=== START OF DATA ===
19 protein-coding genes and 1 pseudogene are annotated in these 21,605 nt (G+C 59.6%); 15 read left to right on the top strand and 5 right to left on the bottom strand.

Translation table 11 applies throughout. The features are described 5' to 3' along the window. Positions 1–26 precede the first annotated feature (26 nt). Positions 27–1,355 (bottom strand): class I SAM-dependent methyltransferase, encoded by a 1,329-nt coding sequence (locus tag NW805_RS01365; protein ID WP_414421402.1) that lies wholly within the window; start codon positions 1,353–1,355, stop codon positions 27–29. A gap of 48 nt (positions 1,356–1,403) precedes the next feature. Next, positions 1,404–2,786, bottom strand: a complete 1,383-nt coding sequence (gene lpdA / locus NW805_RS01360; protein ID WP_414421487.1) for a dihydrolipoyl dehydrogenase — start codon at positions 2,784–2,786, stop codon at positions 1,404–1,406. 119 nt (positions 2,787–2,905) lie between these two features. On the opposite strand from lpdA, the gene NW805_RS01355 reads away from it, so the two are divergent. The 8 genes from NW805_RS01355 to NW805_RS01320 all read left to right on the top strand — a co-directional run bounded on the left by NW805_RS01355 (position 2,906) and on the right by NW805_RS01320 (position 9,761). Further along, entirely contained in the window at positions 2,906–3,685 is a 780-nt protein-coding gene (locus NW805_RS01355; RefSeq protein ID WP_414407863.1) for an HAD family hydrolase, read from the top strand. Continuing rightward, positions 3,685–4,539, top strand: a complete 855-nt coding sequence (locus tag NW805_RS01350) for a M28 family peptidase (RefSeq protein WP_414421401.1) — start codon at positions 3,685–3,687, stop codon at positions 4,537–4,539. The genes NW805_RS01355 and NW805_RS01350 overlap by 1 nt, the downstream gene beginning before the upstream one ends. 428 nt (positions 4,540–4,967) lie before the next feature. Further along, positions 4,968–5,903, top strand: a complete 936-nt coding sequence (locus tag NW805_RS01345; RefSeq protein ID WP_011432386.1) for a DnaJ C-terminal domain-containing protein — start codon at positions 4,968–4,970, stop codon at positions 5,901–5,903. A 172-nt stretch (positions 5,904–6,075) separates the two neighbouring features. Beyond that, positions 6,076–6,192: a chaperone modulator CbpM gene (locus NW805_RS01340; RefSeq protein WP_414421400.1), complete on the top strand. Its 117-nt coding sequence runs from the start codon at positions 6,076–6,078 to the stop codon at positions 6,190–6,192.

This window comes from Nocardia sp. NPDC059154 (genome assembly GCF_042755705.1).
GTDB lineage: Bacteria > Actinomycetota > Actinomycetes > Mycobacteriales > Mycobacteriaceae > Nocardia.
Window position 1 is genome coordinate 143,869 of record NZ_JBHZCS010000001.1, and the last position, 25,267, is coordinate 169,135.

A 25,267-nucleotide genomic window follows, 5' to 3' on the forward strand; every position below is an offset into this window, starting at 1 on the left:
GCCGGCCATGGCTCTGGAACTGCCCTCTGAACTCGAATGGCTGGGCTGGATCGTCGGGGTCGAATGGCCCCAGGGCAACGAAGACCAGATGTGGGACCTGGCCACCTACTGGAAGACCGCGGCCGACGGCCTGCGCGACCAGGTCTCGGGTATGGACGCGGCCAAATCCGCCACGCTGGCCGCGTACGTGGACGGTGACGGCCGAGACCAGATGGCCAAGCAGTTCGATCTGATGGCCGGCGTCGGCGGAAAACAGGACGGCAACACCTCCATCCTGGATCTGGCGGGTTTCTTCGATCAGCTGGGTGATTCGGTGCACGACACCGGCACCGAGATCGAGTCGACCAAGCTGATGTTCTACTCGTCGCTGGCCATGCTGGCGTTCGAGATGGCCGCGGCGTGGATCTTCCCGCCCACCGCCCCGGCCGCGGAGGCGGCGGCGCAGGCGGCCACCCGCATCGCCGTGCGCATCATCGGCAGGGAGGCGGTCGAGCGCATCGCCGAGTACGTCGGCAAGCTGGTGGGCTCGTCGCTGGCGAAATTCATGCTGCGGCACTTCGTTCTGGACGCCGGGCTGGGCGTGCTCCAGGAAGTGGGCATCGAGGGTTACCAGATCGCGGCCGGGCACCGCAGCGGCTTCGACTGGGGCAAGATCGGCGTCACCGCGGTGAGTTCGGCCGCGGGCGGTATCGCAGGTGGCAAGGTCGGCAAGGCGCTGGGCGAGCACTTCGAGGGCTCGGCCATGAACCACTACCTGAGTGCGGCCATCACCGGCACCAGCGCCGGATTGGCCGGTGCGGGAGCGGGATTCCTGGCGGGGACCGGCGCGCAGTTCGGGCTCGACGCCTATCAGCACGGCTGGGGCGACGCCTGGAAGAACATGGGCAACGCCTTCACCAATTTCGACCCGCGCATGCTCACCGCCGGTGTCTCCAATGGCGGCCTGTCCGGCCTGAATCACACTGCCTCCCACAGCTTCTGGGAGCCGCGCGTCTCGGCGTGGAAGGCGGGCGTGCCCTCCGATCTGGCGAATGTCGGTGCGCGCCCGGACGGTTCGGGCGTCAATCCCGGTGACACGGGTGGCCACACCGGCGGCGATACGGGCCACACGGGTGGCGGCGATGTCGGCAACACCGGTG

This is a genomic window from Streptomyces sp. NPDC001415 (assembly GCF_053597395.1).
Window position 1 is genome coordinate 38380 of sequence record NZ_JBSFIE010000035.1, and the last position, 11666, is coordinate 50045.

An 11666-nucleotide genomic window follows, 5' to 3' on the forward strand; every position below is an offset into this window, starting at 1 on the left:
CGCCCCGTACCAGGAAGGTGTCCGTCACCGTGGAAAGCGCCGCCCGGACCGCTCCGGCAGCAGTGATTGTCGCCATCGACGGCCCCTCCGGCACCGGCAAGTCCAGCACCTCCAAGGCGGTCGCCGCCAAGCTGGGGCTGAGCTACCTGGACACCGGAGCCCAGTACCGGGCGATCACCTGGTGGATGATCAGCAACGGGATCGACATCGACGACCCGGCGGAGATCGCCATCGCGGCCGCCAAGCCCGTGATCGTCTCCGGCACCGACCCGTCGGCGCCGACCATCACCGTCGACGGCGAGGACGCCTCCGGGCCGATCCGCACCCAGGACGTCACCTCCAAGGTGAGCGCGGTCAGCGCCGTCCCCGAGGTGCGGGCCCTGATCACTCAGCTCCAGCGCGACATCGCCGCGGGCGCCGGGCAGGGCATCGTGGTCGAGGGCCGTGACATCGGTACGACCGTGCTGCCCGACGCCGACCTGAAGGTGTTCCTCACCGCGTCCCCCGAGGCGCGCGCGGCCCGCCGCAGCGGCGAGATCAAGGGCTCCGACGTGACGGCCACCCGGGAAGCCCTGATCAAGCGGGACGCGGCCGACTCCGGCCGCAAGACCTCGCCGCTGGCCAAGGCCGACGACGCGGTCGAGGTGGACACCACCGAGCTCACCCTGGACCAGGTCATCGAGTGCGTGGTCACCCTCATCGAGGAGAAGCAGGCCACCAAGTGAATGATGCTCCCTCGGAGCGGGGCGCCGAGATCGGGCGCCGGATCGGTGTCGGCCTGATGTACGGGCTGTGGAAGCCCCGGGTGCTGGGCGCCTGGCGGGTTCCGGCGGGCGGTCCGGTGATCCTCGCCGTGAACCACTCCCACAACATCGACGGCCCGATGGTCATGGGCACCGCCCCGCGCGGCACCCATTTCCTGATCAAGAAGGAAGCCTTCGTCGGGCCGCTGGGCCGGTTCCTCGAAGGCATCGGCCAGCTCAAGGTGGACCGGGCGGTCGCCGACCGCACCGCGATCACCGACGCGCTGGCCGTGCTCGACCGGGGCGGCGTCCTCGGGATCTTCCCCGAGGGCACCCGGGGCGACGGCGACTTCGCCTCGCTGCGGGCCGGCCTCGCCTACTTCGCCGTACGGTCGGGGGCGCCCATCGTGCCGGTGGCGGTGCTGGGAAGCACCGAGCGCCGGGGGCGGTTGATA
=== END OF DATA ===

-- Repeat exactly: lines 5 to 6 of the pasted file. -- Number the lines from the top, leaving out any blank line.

Window position 1 is genome coordinate 143,869 of record NZ_JBHZCS010000001.1, and the last position, 25,267, is coordinate 169,135.

A 25,267-nucleotide genomic window follows, 5' to 3' on the forward strand; every position below is an offset into this window, starting at 1 on the left: